Several sessions at the conference took a long-overdue look at the HIV epidemics occurring among men who have sex with men (MSM) in the developing world. In some parts of the world such as south-east Asia, there is evidence of a quite recent and sudden increase in HIV prevalence among gay and male-desiring men. For instance, Fritz van Griensven13 reiterated the news from a survey published last December that showed, using careful sampling in many different kinds of gay meeting place, that HIV prevalence among MSM in Bangkok had increased from 17.3% in 2003 to 28.3% in 2005.

Van Griensven was also involved in a Bangkok survey14 that showed that, despite being at higher risk of HIV, receptive gay men (‘bottoms’) had something in common with women, in that they had a harder time enforcing condom use than insertive men. Receptive men were very significantly more likely than insertive men to report not using condoms: insertive men were twice as likely as average to have safer sex and receptive men 60% less likely.

Altogether, 22% of men who identified as gay and 29% of transsexuals reported not using condoms during their last sex.

Back in Africa, however, HIV is still largely considered to be a heterosexual matter. There was one poster15 from, of all countries, Sudan, looking at the lives and HIV risks of young receptive MSM in Khartoum. This stigmatised and hard-to-reach population was contacted through ‘snowballing’, i.e. using one contact to contact friends. The 713 men surveyed were young (50% school age) and 9.3% had HIV.

Unsurprisingly, three-quarters were involved in commercial sex and although 47% had used a condom at last sex, only one in 30 did so consistently. Alarmingly, 53% - perhaps the same ones who didn’t use condoms – did not know that anal sex was an HIV risk. The researcher comments: “The study revealed that MSM are part of the Khartoum…community, though marginalised and undignified.”

References

1. Peterson L. et al. Findings from a double-blind, randomized, placebo-controlled trial of tenofovir disoproxil fumarate (TDF) for prevention of HIV infection in women. Sixteenth International AIDS Conference, Toronto. abstract ThLb0103, 2006.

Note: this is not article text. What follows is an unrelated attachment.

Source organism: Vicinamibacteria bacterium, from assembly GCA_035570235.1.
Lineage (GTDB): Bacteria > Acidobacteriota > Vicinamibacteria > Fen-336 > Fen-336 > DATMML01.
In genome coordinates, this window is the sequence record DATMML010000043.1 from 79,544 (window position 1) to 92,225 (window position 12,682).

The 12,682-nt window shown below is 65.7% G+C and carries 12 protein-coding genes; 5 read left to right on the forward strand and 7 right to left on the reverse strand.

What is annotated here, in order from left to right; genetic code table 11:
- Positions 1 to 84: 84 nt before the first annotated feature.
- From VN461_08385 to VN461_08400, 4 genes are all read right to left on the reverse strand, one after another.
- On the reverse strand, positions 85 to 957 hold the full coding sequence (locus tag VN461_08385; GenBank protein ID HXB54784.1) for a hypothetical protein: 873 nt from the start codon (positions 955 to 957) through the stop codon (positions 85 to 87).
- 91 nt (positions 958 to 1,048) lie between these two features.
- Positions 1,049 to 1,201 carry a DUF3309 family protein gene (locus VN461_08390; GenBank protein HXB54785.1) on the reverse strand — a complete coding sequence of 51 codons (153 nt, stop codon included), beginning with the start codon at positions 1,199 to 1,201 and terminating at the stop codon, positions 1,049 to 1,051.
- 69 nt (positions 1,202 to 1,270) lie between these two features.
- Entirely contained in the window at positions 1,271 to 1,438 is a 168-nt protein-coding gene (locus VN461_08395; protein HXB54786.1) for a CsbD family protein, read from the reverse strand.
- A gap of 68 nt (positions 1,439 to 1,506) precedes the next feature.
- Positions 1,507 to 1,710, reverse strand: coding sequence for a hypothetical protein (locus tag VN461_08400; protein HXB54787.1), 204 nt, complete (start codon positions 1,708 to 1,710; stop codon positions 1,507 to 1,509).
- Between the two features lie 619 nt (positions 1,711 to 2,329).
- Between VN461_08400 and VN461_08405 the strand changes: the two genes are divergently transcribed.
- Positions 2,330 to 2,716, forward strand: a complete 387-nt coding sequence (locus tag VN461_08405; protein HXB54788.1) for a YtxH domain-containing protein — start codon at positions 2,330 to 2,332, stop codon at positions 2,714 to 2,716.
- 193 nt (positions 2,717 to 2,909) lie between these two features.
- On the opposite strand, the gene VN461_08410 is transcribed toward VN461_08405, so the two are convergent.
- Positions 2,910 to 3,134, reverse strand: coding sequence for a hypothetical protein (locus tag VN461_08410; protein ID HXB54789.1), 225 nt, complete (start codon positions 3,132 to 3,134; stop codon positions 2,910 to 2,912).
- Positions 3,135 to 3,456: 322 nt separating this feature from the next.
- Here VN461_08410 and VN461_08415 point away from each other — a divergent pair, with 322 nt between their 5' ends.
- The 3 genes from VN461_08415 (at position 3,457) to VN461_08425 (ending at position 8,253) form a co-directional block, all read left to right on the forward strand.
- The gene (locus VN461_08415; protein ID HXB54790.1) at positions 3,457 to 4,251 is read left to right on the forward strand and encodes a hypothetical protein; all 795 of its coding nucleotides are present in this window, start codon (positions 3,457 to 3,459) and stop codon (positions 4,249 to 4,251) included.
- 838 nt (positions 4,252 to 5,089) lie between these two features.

2. Dowsett G. The problematic category of MSM: masculinity, sexuality, and HIV/AIDS. Sixteenth International AIDS Conference, Toronto. HIV Prevention Among Men Who Have Sex With Men (MSM) satellite session no THSA09.

3. Jones K et al. Evaluation of a community-led peer-based HIV prevention intervention adapted for young black men who have sex with men (MSM). Sixteenth International AIDS Conference, Toronto. abstract MoAbC0103, 2006.

4. Plankey MW et al. The relationship of methamphetamine and popper use with HIV seroconversion among MSM in the multicenter AIDS cohort study. Sixteenth International AIDS Conference, Toronto, abstract THPE712, 2006.

5. Rhodes S et al. The development of Cyber-Based Education and Referral/Men for Men (CyBER/M4M): a chat room-based intervention to prevent HIV infection among gay men and MSM. Sixteenth International AIDS Conference, Toronto, abstract THPDC03, 2006.

6. Grierson J et al. Being positive about staying negative; the power of first person narrative in HIV prevention. Sixteenth International AIDS Conference, Toronto, abstract MOAC01, 2006.

7. Ridge D et al. Narrative online: building an Internet site to support people living with HIV. Sixteenth International AIDS Conference, Toronto, abstract WEPE0305, 2006.

8. Harterink P. A theory-based, tailored, interactive intervention directed at MSM who meet sexual partners through Internet chat sites: effective for MSM who practice UAI with casual partners. Sixteenth International AIDS Conference, Toronto, abstract MOAC0104, 2006.

9. Ayala G, Templeton Horwitz L. Mysexycity.com: a web based HIV prevention intervention for MSM. Sixteenth International AIDS Conference, Toronto, abstract THPDC04, 2006.

10. Flicker S. ‘Fun & games’: reaching Canadian HIV-positive youth online. Sixteenth International AIDS Conference, Toronto, abstract THPDC01, 2006.

11. Yap N. Cybersex is safer sex: mitigating the ill effects of risky sexual practices of men who have sex with men in the Philippines. Sixteenth International AIDS Conference, Toronto, abstract CDC0685, 2006.

12. Blas M et al. Internet as a new venue to access high-risk men who have sex with men (MSM) from a resource-constrained setting. Sixteenth International AIDS Conference, Toronto, abstract MOPE0467, 2006.

13. Van Griensven F et al. Surveillance of HIV prevalence among populations of men who have sex with men in Thailand, 2003-2005. Sixteenth International AIDS Conference, Toronto, abstract MOAC0101, 2006.

14. Chemnasiri T et al. Predictors of condom use during most recent anal intercourse among populations of young men who have sex with men in Thailand. Sixteenth International AIDS Conference, Toronto, abstract TUPE0488, 2006.

15. Elrashied S. Prevalence, knowledge and related risky sexual behaviors of HIV/AIDS among receptive men who have sex with men (MSM) in Khartoum State, Sudan, 2005. Sixteenth International AIDS Conference, Toronto, abstract TUPE0509, 2006.